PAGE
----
WellBeing by Well.ca | Could These Habits (Surprisingly) Be Hurting Your Heart Health?
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Wellness

Could These Habits (Surprisingly) Be Hurting Your Heart Health?

We all want to live long, healthy lives. But heart disease is consistently the second leading cause of death for adults in Canada. We need to focus on taking care of our hearts before it’s too late. This includes changing our diet & lifestyle habits for a stronger cardiovascular system. For a list of heart-healthy suggestions, be sure to check out these tips and foods that can help!

But what if you feel like you’re already doing everything right? You may be surprised to learn that some of your daily habits may be putting us at risk without knowing it. Here are 3 things that might be straining the heart more than you realize:

Eating a low fat diet

Some individuals with serious genetic or medical concerns need to keep dietary fat intake low. But what about the rest of us? Low-fat diet fads of the ’80s and ’90s is no longer touted as healthy by today’s standards. This is because many low fat diets actually contain more additives and refined sugars/carbohydrates to make up for the missing fat. And while some low fat foods (think: vegetables, fruits and lean protein) are certainly recommended, avoiding certain higher fat foods altogether such as olive oil, nuts & seedsand avocados may not help in the long run. That’s because these and other healthy sources of fat actually protect against heart disease since they help to lower inflammation in the arteries.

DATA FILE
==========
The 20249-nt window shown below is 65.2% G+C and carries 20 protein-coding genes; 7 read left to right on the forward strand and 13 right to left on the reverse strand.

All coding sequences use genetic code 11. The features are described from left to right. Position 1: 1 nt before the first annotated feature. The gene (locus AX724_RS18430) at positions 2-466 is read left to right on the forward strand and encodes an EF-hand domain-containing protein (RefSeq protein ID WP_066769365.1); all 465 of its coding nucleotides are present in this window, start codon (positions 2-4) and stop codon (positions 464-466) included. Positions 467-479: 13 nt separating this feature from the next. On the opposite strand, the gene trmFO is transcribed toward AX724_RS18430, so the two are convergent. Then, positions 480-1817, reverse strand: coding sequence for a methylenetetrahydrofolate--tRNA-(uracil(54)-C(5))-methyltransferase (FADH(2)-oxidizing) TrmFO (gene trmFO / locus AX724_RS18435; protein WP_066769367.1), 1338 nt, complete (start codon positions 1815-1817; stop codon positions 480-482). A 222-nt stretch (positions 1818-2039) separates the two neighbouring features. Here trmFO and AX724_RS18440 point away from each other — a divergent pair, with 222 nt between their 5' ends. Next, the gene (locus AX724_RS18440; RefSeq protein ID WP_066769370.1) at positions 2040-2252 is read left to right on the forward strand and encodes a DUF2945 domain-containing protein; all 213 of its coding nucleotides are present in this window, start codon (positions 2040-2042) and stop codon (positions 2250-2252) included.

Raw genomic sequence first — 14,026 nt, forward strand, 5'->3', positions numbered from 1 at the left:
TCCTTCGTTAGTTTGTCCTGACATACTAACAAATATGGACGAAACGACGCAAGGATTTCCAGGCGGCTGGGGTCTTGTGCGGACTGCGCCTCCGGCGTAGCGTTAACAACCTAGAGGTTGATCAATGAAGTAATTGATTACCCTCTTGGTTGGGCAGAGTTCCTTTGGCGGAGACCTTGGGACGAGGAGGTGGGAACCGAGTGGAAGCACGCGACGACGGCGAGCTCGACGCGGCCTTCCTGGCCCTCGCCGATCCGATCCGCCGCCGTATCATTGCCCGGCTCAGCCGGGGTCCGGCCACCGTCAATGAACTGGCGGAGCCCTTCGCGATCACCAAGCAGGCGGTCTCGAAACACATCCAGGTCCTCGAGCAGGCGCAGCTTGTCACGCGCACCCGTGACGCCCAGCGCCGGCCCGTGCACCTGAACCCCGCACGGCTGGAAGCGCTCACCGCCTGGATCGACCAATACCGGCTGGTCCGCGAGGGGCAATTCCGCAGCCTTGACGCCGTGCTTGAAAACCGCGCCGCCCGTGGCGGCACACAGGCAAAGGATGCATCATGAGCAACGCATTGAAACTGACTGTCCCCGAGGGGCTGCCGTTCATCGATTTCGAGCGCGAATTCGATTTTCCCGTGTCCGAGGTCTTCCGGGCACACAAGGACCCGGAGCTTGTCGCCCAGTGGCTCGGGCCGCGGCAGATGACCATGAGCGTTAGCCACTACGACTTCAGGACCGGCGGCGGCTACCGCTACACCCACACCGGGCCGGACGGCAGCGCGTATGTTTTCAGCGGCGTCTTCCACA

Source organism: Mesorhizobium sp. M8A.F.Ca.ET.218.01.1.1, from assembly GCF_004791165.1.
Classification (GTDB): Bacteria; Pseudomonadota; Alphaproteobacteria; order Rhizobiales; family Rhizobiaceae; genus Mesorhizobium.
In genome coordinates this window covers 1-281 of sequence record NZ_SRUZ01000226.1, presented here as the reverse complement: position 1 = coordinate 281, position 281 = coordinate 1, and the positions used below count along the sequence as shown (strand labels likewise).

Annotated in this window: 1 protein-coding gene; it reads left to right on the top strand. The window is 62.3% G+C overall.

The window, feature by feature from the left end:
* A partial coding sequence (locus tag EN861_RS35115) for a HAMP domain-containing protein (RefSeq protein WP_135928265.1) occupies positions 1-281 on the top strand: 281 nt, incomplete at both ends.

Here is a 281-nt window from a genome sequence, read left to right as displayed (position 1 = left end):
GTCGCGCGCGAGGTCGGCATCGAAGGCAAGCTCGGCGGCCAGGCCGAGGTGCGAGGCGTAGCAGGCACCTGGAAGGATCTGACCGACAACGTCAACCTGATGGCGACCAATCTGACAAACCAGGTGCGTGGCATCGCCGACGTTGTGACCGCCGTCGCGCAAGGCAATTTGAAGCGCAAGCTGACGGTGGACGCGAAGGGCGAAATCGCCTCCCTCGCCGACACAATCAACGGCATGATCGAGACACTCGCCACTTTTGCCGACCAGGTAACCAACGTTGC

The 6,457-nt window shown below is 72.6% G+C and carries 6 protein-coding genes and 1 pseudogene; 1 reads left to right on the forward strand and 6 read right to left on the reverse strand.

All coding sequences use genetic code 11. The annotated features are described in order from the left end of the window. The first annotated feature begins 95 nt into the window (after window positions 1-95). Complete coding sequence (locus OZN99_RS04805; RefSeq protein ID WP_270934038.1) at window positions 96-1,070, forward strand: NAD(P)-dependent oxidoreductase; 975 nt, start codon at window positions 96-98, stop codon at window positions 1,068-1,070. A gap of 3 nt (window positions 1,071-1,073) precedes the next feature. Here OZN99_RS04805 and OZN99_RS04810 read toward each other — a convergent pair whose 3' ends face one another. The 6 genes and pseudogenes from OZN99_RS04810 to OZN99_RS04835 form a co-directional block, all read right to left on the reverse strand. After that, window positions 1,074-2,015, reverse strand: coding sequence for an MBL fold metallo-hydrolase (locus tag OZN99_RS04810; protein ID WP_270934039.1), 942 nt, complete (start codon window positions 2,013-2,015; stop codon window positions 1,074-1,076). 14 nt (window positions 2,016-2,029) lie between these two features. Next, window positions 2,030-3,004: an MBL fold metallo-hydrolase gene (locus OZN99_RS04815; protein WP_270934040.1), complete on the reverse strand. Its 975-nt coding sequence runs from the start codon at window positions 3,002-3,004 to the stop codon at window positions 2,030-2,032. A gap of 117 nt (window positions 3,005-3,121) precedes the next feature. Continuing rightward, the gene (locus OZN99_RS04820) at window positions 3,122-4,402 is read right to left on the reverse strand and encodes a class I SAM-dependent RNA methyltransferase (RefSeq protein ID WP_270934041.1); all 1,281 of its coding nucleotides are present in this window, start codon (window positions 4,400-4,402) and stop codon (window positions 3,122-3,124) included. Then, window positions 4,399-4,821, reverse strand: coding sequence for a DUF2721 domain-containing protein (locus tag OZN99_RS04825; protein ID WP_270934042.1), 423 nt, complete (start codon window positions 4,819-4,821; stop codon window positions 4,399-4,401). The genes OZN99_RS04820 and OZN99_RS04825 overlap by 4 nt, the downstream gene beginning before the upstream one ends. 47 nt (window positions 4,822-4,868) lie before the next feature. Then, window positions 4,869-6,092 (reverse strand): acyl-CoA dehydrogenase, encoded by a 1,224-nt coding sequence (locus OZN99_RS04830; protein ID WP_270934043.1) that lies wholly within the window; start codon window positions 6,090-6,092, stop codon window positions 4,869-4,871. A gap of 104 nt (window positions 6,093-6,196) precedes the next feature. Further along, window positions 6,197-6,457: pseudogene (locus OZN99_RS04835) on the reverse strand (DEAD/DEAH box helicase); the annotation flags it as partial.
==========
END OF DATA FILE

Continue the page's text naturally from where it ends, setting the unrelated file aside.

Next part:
So while over-consuming fat is not be the best solution either, a diet that’s balanced when it comes to quality carbohydrates, protein and fats is easiest on your heart.

Holding onto anger & resentment

We’ve all experienced a broken heart, or have become angry to the point where we’ve felt our blood boiling. Turns out that there’s a real connection between our emotional state and the rhythm and tension of our heart. When it comes to hostile emotions like anger and resentment, it’s been shown that the ability to express oneself constructively (instead of bottling things up or “exploding”) can help to protect against heart disease. So seeking to resolve past issues or letting things go that are out of your control may foster a healthier heart.

Of course, this doesn’t mean you’re not allowed to get angry. But pay attention to how you handle those feelings – focus on properly communicating and expressing emotions to help you feel heard and calmer. If needed, seek the advice of a psychologist or therapist to help strategize for better emotional control.

Ignoring your low mood

Research has shown a connection between depressive symptoms and heart disease. Having mild to moderate depression (which can often go untreated) can increase one’s risk for a heart attack. The reasons for this are not entirely clear, but the theory is that some chemical changes in the body associated with depression make the blood ‘stickier’ and easier to clot. And even in individuals without low mood, having a heart attack can put you at greater risk of developing depression after the event.

This highlights the importance of acknowledging your current state of mental health. Talk to your medical or naturopathic doctor if this is something that may be affecting you. Remember to always include foundational nutrients for a healthy mood in your daily routine. Activated B vitamins, omega 3 fats, and adequate protein in the diet are all excellent places to start.

Here’s to making healthier heart habits!

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Please Keep In Mind

This article is for educational purposes only and is not intended to diagnose, treat, cure or prevent diseases. We cannot provide medical advice or specific advice on products related to treatments of a disease or illness. You must consult with your professional health care provider before starting any diet, exercise or supplementation program, and before taking, varying the dosage of or ceasing to take any medication.

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